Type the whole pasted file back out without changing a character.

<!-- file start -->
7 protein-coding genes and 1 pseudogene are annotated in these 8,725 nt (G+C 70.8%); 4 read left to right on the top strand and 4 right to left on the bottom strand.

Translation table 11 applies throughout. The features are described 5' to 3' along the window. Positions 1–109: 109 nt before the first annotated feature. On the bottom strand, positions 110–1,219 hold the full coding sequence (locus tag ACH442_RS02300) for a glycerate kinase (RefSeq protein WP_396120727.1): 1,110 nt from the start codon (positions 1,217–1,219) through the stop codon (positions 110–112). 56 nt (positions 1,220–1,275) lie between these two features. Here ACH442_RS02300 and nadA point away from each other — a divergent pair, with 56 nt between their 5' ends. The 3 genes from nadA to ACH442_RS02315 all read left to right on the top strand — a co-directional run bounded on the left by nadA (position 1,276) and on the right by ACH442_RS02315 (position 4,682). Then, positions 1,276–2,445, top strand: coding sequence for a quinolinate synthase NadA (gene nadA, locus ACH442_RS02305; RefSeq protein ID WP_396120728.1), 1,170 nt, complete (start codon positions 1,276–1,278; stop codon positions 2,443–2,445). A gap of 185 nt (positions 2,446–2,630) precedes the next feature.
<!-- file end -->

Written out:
7 protein-coding genes and 1 pseudogene are annotated in these 8,725 nt (G+C 70.8%); 4 read left to right on the top strand and 4 right to left on the bottom strand.

Translation table 11 applies throughout. The features are described 5' to 3' along the window. Positions 1–109: 109 nt before the first annotated feature. On the bottom strand, positions 110–1,219 hold the full coding sequence (locus tag ACH442_RS02300) for a glycerate kinase (RefSeq protein WP_396120727.1): 1,110 nt from the start codon (positions 1,217–1,219) through the stop codon (positions 110–112). 56 nt (positions 1,220–1,275) lie between these two features. Here ACH442_RS02300 and nadA point away from each other — a divergent pair, with 56 nt between their 5' ends. The 3 genes from nadA to ACH442_RS02315 all read left to right on the top strand — a co-directional run bounded on the left by nadA (position 1,276) and on the right by ACH442_RS02315 (position 4,682). Then, positions 1,276–2,445, top strand: coding sequence for a quinolinate synthase NadA (gene nadA, locus ACH442_RS02305; RefSeq protein ID WP_396120728.1), 1,170 nt, complete (start codon positions 1,276–1,278; stop codon positions 2,443–2,445). A gap of 185 nt (positions 2,446–2,630) precedes the next feature.